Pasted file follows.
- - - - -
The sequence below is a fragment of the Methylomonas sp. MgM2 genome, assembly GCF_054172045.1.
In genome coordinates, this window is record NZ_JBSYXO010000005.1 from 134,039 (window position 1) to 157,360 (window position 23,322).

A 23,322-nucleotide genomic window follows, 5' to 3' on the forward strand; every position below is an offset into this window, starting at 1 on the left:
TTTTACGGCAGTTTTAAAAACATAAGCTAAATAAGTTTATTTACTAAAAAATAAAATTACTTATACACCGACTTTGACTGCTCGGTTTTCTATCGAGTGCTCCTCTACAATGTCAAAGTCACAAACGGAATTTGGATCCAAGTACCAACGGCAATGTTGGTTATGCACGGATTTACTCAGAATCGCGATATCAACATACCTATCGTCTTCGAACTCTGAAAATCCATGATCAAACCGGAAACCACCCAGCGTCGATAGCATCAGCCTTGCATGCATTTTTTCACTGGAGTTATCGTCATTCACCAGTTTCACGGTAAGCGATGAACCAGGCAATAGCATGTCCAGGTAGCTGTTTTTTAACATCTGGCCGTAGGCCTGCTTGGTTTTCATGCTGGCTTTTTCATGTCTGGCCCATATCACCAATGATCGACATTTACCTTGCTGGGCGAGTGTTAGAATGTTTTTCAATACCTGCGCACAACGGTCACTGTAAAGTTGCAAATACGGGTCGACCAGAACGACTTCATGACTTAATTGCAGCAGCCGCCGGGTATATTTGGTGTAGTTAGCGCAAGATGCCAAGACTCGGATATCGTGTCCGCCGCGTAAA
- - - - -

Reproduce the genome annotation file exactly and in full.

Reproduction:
The sequence below is a fragment of the Methylomonas sp. MgM2 genome, assembly GCF_054172045.1.
In genome coordinates, this window is record NZ_JBSYXO010000005.1 from 134,039 (window position 1) to 157,360 (window position 23,322).

A 23,322-nucleotide genomic window follows, 5' to 3' on the forward strand; every position below is an offset into this window, starting at 1 on the left:
TTTTACGGCAGTTTTAAAAACATAAGCTAAATAAGTTTATTTACTAAAAAATAAAATTACTTATACACCGACTTTGACTGCTCGGTTTTCTATCGAGTGCTCCTCTACAATGTCAAAGTCACAAACGGAATTTGGATCCAAGTACCAACGGCAATGTTGGTTATGCACGGATTTACTCAGAATCGCGATATCAACATACCTATCGTCTTCGAACTCTGAAAATCCATGATCAAACCGGAAACCACCCAGCGTCGATAGCATCAGCCTTGCATGCATTTTTTCACTGGAGTTATCGTCATTCACCAGTTTCACGGTAAGCGATGAACCAGGCAATAGCATGTCCAGGTAGCTGTTTTTTAACATCTGGCCGTAGGCCTGCTTGGTTTTCATGCTGGCTTTTTCATGTCTGGCCCATATCACCAATGATCGACATTTACCTTGCTGGGCGAGTGTTAGAATGTTTTTCAATACCTGCGCACAACGGTCACTGTAAAGTTGCAAATACGGGTCGACCAGAACGACTTCATGACTTAATTGCAGCAGCCGCCGGGTATATTTGGTGTAGTTAGCGCAAGATGCCAAGACTCGGATATCGTGTCCGCCGCGTAAA